The standard aluminum spar has an air draft of just over 67 feet, but a waterway-optional rig reduces that figure to 64 feet, allowing you to sneak under the fixed bridges that span the Intracoastal, albeit with your heart in your hand. A Leisure Furl boom is standard along with a Forespar mechanical vang. The standing rigging is discontinuous rod while all running rigging is supplied by New England Ropes. A North Sails Soft NorLam full-batten mainsail designed for the Leisure Furl boom is standard along with a North 105-percent furling headsail. This small, just barely overlapping headsail provides plenty of power for the Morris 52 without the load and handling requirements of a larger genoa. An asymmetrical chute is the perfect compliment to the standard sail package.
"No yard anywhere in the world has the capability to build a more highly finished interior," Paine said. When you drop below on the Morris 52 you will probably agree with him; the interior is simply lovely. The saloon is flooded with light accentuating the rich cherry joinerwork with a satin finish. If you have something against cherry, Honduras mahogany can be substituted for no additional cost. And if you don't like mahogany, you can have any wood you want because as a limited production, semicustom builder, Morris encourages owner participation during the building process.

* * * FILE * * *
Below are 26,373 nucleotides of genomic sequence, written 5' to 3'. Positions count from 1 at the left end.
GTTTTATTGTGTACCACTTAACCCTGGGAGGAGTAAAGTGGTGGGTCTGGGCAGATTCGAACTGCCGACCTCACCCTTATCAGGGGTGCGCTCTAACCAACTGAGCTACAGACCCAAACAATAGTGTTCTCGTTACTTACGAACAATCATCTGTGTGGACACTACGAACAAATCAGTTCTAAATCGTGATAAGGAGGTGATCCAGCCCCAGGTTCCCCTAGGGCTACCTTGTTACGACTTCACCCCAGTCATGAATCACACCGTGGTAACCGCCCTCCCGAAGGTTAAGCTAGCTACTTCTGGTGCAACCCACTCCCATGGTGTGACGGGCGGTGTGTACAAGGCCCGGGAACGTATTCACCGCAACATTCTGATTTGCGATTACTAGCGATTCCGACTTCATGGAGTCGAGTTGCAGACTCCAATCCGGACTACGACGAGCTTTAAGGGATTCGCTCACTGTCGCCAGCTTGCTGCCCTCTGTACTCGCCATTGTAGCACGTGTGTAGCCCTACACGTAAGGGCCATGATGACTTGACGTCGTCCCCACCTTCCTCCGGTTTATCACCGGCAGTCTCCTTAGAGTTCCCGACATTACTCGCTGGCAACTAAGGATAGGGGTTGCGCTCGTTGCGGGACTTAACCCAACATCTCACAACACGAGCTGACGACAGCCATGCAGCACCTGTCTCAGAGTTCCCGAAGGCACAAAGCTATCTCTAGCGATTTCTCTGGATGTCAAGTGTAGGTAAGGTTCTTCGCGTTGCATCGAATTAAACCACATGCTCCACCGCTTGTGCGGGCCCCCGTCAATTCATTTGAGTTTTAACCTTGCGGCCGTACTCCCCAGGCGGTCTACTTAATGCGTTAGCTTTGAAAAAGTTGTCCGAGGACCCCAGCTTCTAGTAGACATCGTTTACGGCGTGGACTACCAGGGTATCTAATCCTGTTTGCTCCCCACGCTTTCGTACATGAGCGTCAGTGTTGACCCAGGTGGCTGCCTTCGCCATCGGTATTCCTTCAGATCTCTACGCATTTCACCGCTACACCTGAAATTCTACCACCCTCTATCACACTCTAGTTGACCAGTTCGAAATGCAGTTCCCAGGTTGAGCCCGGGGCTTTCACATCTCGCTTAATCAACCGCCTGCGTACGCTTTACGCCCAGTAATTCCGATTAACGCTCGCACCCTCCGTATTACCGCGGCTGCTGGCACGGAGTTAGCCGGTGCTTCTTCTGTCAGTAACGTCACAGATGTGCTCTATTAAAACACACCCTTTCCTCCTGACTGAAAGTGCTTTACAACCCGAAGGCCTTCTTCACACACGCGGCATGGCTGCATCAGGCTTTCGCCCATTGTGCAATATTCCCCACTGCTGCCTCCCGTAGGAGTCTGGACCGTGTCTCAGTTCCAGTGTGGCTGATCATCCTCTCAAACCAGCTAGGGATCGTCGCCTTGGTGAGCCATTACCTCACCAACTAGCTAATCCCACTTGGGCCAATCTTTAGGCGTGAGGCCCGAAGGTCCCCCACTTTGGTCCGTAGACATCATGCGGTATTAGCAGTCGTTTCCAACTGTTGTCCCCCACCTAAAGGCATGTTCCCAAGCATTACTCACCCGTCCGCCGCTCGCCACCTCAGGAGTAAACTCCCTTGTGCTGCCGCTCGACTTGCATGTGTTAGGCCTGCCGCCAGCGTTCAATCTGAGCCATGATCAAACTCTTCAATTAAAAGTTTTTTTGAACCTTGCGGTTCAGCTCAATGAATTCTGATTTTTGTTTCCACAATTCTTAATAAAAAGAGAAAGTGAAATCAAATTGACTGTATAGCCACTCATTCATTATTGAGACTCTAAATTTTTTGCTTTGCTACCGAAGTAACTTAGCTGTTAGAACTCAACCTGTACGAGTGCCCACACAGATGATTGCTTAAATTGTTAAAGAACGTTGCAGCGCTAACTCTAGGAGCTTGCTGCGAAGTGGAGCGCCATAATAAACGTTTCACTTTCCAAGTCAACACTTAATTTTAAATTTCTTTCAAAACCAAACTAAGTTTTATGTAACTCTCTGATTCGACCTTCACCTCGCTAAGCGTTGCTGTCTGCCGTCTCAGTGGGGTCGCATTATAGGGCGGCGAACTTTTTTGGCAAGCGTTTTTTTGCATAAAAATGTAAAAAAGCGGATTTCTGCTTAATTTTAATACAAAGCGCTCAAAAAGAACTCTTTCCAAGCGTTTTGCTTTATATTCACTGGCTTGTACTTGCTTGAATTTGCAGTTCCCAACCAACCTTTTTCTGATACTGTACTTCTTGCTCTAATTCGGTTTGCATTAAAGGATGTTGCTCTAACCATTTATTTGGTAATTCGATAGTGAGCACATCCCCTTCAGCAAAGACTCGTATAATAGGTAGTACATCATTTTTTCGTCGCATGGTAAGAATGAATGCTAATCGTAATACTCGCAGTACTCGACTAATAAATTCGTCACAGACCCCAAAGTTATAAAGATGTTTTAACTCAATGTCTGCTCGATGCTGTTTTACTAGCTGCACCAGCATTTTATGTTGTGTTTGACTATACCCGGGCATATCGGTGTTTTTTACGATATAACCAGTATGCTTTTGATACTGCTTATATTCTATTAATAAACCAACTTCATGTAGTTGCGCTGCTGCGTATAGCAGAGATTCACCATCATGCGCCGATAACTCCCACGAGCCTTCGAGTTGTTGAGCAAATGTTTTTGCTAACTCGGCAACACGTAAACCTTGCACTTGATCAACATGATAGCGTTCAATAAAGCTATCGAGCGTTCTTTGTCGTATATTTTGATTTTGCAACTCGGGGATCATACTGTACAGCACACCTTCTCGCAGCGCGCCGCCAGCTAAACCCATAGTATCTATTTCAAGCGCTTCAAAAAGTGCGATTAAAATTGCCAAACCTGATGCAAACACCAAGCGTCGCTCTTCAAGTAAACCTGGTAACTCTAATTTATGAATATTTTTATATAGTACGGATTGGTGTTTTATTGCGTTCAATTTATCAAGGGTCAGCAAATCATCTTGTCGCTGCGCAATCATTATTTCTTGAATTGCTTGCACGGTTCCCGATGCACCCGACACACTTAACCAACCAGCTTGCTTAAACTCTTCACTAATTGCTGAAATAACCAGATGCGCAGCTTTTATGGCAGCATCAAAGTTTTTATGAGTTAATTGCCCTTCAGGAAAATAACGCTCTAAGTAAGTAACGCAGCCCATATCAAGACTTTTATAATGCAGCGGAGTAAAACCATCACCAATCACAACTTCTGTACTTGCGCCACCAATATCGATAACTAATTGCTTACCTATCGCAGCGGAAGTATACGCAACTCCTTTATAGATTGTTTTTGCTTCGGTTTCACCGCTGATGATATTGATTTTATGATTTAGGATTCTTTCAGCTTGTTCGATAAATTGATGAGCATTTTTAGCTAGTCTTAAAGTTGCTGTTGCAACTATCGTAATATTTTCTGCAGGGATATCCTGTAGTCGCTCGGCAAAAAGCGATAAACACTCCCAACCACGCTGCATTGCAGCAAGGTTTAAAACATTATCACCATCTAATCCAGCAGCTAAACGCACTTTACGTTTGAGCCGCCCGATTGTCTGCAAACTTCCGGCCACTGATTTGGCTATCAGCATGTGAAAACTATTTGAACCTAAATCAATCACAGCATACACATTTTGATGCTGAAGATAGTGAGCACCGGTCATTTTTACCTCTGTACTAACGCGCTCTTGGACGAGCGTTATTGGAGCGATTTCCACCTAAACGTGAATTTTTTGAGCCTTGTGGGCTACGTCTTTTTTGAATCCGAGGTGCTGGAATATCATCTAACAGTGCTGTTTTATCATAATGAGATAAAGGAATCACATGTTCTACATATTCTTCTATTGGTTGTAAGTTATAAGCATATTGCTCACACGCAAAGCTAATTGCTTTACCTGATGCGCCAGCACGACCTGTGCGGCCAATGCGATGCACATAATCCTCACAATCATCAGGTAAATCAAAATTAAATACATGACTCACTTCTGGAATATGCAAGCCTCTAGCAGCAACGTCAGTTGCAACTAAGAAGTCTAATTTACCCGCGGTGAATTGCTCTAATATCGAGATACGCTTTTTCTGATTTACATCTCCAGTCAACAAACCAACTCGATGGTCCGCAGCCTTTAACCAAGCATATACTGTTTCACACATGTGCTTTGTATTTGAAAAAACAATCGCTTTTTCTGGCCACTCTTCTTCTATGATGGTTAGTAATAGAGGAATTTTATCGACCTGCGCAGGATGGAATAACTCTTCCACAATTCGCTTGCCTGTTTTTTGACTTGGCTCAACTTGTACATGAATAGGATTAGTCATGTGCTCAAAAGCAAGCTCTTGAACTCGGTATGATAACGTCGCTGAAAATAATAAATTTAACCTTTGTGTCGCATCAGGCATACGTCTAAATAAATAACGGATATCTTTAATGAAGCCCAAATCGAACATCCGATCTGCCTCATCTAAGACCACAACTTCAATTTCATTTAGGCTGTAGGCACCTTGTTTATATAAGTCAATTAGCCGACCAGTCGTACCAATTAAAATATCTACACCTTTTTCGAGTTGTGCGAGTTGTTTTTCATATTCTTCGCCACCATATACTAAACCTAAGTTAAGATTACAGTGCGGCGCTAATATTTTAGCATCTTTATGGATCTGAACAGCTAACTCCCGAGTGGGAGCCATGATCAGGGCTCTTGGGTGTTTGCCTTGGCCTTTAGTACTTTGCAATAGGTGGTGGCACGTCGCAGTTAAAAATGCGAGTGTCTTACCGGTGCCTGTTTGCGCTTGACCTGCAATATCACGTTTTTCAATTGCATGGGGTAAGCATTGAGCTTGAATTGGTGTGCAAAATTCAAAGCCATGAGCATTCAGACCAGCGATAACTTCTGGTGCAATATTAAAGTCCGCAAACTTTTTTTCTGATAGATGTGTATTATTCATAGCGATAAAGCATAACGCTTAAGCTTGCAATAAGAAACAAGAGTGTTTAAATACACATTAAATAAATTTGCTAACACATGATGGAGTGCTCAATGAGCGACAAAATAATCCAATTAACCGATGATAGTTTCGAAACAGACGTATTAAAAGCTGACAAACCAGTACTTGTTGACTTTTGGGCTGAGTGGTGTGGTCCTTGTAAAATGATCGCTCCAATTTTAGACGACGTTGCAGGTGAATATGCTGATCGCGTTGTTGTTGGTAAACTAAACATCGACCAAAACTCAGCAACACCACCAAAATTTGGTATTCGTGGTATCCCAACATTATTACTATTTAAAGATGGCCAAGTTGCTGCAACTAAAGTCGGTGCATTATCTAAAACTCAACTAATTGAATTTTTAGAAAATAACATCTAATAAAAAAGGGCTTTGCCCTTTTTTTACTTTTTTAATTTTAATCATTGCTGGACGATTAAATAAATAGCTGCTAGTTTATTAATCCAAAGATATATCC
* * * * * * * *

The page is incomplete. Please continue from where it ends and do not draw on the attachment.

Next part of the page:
The 52 is available with two standard interior plans. Plan A includes an island double berth in the forward cabin with a separate head and plenty of floor space. There is a cork-lined hanging locker and bureau with beautifully made drawers. The saloon includes a wraparound settee and dining table to starboard with a settee opposite. Morris does a masterful job of blending luxury with function. The cabin sole, for example, is 5/8-inch Meranti plywood, vacuum bagged with 1/8-inch teak and basswood veneer overlay, creating a light, strong and handsome floor that can also be easily removed to access the bilge. The headliners are closed-cell foam laminates held in place with cherry battens. The windows in the saloon are made from laminated safety glass and include a slight, 7-degree bend that makes them significantly stronger-a classic Morris touch.
The forward facing nav station is tucked away to port with the electrical control panels mounted outboard. A quick inspection reveals an immaculate, well-organized wiring harness. A quarter cabin, or crew quarters, with upper and under single berths is behind the nav station. The galley is in the starboard walkthrough, another advantage of a center-cockpit layout. The double stainless sinks are to port, under the companionway and cockpit sole and three-burner Force 10 propane stove is outboard. There is plenty of counter space, nicely finished in Corian and the shelf space behind can be adjusted-a clever feature. An engine-driven Seafrost refrigerator and freezer with front-opening doors is standard and emphasizes the Morris 52's serious cruising intent. Engine-driven compressors are efficient and, most importantly, don't draw on the house batteries.